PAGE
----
Current Issue: September 2019
Perhaps one of the most remarkable and interesting evolutionary adaptations is flight. Long before humans cracked the code to heavier-than-air locomotion, however, another peculiar mammal mastered the air: bats. Bats share few characteristics with other flying organisms such as birds. Unlike birds and flying insects which rely on eyesight, bats count on echolocation to navigate and hunt. Just as unique as bat’s physical differences is its ecological niche. Bat populations target insects and agricultural pests, disperse seeds, and pollinate plants.
Affecting over 35 million people a year, the number of infected individuals continues to grow because there is currently no cure to eliminate HIV. Two scientists at Temple Health have manipulated mouse genomes to display human immunity and the effect of two different treatments on the mice after HIV is injected into the rodents. They have found promising results in ridding the mouse cells of any traces of inducible HIV DNA, are looking to further their research in hopes of soon using human subjects.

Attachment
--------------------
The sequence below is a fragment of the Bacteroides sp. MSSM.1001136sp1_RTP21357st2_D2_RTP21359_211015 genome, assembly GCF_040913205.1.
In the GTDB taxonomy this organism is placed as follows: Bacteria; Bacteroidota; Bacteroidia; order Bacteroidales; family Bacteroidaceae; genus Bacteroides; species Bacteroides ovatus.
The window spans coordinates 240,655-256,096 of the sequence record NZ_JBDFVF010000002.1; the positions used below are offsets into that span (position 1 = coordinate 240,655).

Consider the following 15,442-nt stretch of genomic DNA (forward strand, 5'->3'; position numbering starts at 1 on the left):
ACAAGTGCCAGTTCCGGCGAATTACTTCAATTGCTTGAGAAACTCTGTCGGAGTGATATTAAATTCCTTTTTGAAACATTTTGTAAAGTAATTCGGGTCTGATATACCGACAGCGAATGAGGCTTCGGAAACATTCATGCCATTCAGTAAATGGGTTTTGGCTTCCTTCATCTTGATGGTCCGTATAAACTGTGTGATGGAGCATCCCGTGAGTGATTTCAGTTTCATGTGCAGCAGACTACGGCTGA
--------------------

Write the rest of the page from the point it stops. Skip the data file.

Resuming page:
Bats are important keystone species which provide ecosystem services by consuming a variety of insects and agricultural pests. Many native bat species are currently threatened with either habitat loss or emerging infectious diseases, including White Nose Syndrome. Therefore, there is a need to develop survey approaches which increase accessibility to citizen scientists and researchers alike to monitor populations, such as with emerging, affordable smartphone enabled technologies.